If there was some sort of State Of The Union address for worship music (as it pertains to the genre "Worship Music"), it might say that the current state of worship music in North America is poor. Recycled choruses, dull, unimaginative releases with crisp production masking boring songs might be a few of the reasons stated. Perhaps there is a spiritual component at work here, or perhaps the format (as it is currently constituted) is simply out of gas artistically. Now to be quite clear, actual worship of the Creator Most High is in no danger of ever getting old or going out of style. All across the earth, believers are engaged, as we speak, with the Father through song. Songs will always be a part of the human story. From the Garden of Eden to this day, praises to God have been sung and will be sung in some form or another.
But BEC recording band The Museum's new album, What We Stand For, serves as an interesting example for what "running on fumes" sounds like. If What We Stand For was The Museum's first album, they might get a pass, but this being their third album, a bit of a tougher critique is warranted.
To be fair, What We Stand For does have a few nice moments on it. Lead single "Saved My Soul" has a good driving pulse, and the wordplay is clever in places. As a celebratory song of praise, it holds up well. The bridge has a needed reminder that we should "never lose the wonder, never lose the joy." Active remembering is a strong Biblical theme, and "Saved My Soul" is a small, simple slice of a song that works well. Likewise, "Give Me Faith" is a melodious song written in the aftermath of a personal tragedy in lead singer (and primary songwriter) Ben Richter's life, and serves a moment like that well.
But a number of dull, paint-by-number worship songs mar the enthusiasm that Richter and the band bring to the table. The opening track, "Forever And Ever," lumbers out of the gate with the words "the majesty of this love." A phrase like this sounds like the words to the top fifty most popular worship songs of the day were written on slips of paper, put in a hat, and whatever words were picked out were the song's first line. It's Christianese of the first order, and I'm not even sure what it means. The song titles are also fairly unimaginative (according to a Google search, six of the album's original songs share a title with at least one other pop song in current circulation), and two of the album's cover songs are carbon copies of the originals, and have been done already by other artists in just the past two years or so. It's not to say that cover songs aren't sometimes a good choice, but "Your Love Never Fails" was a recent hit by Newsboys, and before that, it was one of the best know songs from the group Jesus Culture. It seems a poor choice to stuff this song and "Stronger" into the track listing like this, when there is so much room for creativity and originality on an album.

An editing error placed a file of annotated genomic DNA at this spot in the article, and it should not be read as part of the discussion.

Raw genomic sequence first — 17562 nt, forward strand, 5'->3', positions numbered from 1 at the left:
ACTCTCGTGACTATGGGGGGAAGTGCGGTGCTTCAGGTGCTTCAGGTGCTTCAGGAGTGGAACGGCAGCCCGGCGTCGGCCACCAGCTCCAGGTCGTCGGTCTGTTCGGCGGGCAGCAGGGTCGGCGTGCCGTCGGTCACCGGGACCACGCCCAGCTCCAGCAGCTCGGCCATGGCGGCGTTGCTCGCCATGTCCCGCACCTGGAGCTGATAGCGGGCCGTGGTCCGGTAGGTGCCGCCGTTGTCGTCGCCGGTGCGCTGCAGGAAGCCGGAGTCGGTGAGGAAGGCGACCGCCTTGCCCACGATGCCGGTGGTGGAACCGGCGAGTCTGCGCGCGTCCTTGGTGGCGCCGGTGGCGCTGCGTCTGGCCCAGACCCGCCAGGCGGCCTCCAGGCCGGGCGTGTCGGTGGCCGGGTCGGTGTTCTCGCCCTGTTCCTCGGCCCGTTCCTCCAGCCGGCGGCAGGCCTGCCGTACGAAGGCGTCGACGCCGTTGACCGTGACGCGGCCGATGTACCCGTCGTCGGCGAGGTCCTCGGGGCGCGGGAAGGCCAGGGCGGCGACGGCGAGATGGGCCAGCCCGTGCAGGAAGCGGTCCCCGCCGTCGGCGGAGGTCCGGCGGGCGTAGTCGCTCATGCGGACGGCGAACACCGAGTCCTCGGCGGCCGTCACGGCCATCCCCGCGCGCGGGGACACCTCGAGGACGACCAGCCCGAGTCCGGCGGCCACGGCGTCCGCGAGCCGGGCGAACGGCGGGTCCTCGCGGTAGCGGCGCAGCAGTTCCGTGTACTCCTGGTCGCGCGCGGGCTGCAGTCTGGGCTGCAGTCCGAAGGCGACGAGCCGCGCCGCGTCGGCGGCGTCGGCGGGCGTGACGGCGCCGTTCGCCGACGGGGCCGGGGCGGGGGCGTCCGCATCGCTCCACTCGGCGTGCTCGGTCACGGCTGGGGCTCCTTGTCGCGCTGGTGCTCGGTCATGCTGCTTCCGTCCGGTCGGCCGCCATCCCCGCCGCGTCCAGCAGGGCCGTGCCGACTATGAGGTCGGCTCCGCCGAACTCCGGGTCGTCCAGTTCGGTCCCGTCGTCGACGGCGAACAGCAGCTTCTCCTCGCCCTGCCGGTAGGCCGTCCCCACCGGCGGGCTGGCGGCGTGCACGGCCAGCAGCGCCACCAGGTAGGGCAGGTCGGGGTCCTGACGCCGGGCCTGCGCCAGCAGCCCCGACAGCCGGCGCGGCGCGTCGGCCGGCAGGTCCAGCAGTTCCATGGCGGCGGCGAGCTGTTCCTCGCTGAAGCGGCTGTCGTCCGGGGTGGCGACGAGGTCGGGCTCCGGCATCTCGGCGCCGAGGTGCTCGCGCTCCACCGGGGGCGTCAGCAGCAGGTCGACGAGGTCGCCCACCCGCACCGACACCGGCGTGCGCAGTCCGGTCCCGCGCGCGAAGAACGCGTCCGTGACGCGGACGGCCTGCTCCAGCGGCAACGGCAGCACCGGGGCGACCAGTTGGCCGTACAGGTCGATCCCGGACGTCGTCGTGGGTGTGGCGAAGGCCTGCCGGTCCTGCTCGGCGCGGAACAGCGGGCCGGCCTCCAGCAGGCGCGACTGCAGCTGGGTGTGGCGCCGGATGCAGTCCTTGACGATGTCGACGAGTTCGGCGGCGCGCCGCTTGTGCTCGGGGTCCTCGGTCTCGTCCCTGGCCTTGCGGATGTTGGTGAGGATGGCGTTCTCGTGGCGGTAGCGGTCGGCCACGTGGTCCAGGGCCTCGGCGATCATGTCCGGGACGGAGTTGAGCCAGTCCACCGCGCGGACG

It's no easy thing to criticize an album of vertical songs directed to the Lord, but The Museum is capable of much more. A bit more attention to details (eliminating overused word and melodic combinations for instance) and a bit more creative effort overall would serve the earnest young men of The Museum well.
- Review date: 5/4/14, written by Alex "Tincan" Caldwell of Jesusfreakhideout.com